French police announced Thursday that they believe the rape of a Black man by police using a baton was accidental and that evidence showing the penetration was intentional was insufficient. This conclusion was made after an internal inquiry was conducted by the police.
The statement was made after days of protests in the French capital by those outraged by the excessive use of force against a 22-year-old Black man in a Paris suburb.
The incident occurred in a housing complex in the Aulnay-sous-Bois suburb when four police officers arrived to conduct identity checks. A 22-year-old Black man, identified only by his first name Theo, was allegedly stopped by the officers, forced to the ground and beaten. The young man did not have a prior criminal record.
The abuse caused him serious injuries for which he was rushed to a hospital and required surgery due to the severity of the injuries. One of the police officers has been charged with rape, while three others were charged with assault.
Protests erupted throughout Paris in response to the brutal beating by police.
There has been little oversight of police practices in France, even after sociologists ran an independent study in 2009 proving that racial profiling is a reality. The study found that a Black or Arab person had a 6.2 and 7.7 percent greater chance, respectively, of being stopped by police than a white person.
While much more limited than 12 years ago, the unrest served as a reminder of the simmering tensions in neighborhoods with higher-than-average unemployment and big immigrant populations, as France prepares to elect a new president this year.
Senate Dems Join Republican Attack on Palestinian Solidarity
On Tuesday, eight Democratic senators joined former Republican presidential hopeful Marco Rubio in introducing a Senate bill attacking the Boycott, Divestment, and Sanctions movement, BDS, which aims at ending the illegal occupation of Palestine and ongoing violations of human rights by Israeli authorities.
Rubio said the bill, titled The Combatting BDS Act of 2017, will “fight back” against the the growing BDS movement by “affirming the legal authority of state and local governments to take tangible actions to counter economic warfare against Israel.”
The bill would allow state and local governments to withdraw funding for any organization “engaged in BDS conduct,” thus giving them “an offensive capability against entities seeking to economically harm Israel,” according to Rubio’s statement announcing the legislation.
“This bipartisan legislation gives state and local governments a legal way to combat the shameful boycott, divestment and sanctions movement against Israel,” said Democratic senator for West Virginia Joe Manchin, a co-sponsor of the bill.
Rubio also explicitly stated that the proposed legislation is a response to the historic U.N. Security Council resolution calling on Israel to end its construction of illegal settlements in occupied East Jerusalem and the West Bank.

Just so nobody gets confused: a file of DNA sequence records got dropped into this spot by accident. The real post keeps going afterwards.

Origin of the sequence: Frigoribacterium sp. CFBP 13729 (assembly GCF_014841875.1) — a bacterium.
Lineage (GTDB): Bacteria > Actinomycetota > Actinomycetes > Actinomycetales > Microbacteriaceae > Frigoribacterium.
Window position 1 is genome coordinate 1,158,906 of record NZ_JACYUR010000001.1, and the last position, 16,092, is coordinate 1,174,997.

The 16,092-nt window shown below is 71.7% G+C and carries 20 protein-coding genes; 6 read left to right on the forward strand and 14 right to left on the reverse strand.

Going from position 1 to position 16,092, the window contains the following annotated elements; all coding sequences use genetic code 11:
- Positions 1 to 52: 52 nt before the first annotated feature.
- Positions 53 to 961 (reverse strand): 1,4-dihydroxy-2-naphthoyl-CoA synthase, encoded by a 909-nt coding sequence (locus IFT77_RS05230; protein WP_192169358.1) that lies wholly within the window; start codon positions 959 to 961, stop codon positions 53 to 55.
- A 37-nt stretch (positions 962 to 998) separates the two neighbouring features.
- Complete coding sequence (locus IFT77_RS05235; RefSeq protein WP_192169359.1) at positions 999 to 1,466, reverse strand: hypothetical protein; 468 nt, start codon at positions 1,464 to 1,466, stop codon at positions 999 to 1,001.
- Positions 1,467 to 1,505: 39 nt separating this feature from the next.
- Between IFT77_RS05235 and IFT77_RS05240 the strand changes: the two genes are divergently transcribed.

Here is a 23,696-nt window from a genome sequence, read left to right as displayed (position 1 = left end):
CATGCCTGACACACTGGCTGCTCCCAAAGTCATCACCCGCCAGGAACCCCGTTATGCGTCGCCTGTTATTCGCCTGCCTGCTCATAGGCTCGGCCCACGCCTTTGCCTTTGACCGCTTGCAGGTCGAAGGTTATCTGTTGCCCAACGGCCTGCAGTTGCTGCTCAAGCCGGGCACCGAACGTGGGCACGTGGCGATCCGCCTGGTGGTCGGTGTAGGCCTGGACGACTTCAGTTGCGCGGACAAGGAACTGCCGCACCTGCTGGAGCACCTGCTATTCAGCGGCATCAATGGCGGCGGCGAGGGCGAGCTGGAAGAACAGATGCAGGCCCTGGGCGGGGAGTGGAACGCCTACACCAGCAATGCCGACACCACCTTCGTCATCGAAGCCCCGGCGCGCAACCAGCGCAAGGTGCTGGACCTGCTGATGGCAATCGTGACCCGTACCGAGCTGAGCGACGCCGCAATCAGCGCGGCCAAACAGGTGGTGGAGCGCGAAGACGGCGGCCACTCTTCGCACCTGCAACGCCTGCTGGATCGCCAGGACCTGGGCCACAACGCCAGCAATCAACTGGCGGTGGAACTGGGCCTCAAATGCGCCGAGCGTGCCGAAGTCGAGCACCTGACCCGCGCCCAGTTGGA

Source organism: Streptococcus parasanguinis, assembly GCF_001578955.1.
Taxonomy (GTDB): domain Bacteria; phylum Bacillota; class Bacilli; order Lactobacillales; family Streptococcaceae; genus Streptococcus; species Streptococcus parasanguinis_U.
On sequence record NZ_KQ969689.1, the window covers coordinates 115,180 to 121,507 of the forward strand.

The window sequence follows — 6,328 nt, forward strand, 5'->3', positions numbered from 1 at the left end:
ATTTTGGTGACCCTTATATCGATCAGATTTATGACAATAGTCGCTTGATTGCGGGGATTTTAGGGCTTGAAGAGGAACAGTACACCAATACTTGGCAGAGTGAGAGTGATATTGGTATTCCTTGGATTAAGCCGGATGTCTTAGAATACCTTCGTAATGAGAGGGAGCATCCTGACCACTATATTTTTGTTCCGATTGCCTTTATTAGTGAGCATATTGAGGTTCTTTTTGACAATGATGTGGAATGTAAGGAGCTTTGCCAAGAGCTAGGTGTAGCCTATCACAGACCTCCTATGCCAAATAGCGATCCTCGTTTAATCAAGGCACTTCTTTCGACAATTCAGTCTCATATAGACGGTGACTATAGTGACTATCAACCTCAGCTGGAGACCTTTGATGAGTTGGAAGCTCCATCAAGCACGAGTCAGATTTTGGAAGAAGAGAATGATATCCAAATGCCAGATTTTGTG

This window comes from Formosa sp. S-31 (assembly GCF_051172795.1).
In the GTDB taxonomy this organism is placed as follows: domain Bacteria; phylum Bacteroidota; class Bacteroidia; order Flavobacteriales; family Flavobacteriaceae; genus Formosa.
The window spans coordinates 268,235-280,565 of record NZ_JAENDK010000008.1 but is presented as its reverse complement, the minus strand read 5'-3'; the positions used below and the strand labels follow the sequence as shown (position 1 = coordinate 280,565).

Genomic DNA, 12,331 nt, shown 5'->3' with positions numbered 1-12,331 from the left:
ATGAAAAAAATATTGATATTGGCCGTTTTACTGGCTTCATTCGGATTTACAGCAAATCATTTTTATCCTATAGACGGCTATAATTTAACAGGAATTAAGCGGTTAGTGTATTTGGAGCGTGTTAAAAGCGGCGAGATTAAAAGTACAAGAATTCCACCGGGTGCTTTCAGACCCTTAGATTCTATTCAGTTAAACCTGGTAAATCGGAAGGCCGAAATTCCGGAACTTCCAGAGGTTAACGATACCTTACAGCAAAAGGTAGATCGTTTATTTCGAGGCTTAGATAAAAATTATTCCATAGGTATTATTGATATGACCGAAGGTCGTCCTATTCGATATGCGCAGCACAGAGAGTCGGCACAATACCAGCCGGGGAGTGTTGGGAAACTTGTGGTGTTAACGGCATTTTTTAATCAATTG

Rubio’s bill is the first attempt to make national several anti-Palestinian solidarity measures passed by state legislatures in Wyoming and New York. Similar to those attempts, however, this legislation will likely fail any constitutional test.
“The Rubio bill doesn’t solve the fundamental problem with these anti-BDS laws, which is that they violate the First Amendment,” said Rahul Saksena, a staff attorney with Palestine Legal, in an interview with The Electronic Intifada.
“Boycotts have been used throughout U.S. history ― from the Boston Tea Party, to the Civil Rights Movement, to the anti-South African ( Apartheid movement ― to challenge injustice and promote social change,” said Palestine Legal and the Center for Constitutional Rights in a statement responding to New York State’s so-called “blacklist” bill passed in December of last year.
Launched in 2005 by 170 Palestinian civil society organizations — including unions, refugee networks, women’s organizations and professional associations — and inspired by the anti-Apartheid movement, the BDS movement calls on individuals and organizations to pressure the Israeli government to end its illegal occupation of the West Bank and Gaza, recognize the right of return of Palestinian refugees and guarantee full civil and human rights to Arab-Palestinian citizens of the Israeli state.
South Korea calls on Israel to stop settlement expansion
February 11, 2017 at 2:12 pm
South Korea expressed its disappointment on Friday of the Israeli Knesset’s approval of the settlement bill which retroactively legalises previously illegal settlement outposts built on private occupied Palestinian land, Mesralarabia.com has reported.
“The South Korean government calls for Israel to stop building settlements in the West Bank,” said spokesperson and Deputy Minister for Public Relations in the Ministry of Foreign Affairs, Cho June-hyuck.
He called for Israeli “cooperation with the international efforts to reach an Israeli-Palestinian reconciliation based on the two-state solution.”